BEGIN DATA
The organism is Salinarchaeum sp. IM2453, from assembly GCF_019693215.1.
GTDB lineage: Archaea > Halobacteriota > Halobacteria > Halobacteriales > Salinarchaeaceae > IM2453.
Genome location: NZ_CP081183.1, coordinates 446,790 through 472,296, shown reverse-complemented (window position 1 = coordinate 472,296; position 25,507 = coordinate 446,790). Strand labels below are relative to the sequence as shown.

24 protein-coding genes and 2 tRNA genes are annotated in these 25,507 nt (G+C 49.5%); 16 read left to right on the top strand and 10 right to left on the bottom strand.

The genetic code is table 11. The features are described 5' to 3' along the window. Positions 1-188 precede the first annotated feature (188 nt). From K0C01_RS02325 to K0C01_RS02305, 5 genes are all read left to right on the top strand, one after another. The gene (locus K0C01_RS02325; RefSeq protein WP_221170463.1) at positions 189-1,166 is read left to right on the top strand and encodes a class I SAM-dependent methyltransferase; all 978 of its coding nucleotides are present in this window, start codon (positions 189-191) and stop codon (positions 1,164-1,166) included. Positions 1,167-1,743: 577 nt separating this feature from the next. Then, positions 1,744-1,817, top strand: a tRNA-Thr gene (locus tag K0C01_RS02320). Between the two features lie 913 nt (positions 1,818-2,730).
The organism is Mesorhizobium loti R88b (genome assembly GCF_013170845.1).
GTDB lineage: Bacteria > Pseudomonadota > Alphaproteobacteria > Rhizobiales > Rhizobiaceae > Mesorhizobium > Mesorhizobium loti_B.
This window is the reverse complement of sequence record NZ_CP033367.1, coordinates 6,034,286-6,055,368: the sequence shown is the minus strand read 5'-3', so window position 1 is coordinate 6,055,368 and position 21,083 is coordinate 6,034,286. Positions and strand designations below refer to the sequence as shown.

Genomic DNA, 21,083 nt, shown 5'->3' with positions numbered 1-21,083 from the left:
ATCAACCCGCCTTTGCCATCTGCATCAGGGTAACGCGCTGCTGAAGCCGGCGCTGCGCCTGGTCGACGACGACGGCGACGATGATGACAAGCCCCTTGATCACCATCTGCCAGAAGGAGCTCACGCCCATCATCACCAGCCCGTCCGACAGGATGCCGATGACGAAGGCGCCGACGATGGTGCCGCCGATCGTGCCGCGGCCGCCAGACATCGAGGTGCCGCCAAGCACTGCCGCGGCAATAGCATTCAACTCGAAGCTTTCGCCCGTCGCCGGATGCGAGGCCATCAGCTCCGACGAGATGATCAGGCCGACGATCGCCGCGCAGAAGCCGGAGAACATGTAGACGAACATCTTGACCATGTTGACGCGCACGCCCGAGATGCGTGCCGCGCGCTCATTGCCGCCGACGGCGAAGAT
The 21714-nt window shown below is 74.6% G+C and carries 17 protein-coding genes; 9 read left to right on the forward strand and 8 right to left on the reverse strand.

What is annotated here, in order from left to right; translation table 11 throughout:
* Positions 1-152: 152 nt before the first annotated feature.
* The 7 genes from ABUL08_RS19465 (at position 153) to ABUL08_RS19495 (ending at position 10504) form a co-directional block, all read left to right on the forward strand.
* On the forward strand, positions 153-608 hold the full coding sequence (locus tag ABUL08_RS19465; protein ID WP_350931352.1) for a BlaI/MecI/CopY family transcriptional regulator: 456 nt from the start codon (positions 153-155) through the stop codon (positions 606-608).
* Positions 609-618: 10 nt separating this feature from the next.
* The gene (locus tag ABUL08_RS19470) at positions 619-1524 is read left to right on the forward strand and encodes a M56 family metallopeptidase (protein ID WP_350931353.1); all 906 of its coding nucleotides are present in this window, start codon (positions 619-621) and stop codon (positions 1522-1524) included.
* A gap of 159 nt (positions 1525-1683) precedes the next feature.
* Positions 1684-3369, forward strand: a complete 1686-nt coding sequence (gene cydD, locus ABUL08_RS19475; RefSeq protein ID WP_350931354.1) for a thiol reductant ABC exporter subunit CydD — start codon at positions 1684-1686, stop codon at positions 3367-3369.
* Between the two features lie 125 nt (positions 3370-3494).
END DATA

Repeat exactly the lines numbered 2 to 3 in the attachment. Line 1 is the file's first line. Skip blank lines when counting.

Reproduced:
GTDB lineage: Archaea > Halobacteriota > Halobacteria > Halobacteriales > Salinarchaeaceae > IM2453.
Genome location: NZ_CP081183.1, coordinates 446,790 through 472,296, shown reverse-complemented (window position 1 = coordinate 472,296; position 25,507 = coordinate 446,790). Strand labels below are relative to the sequence as shown.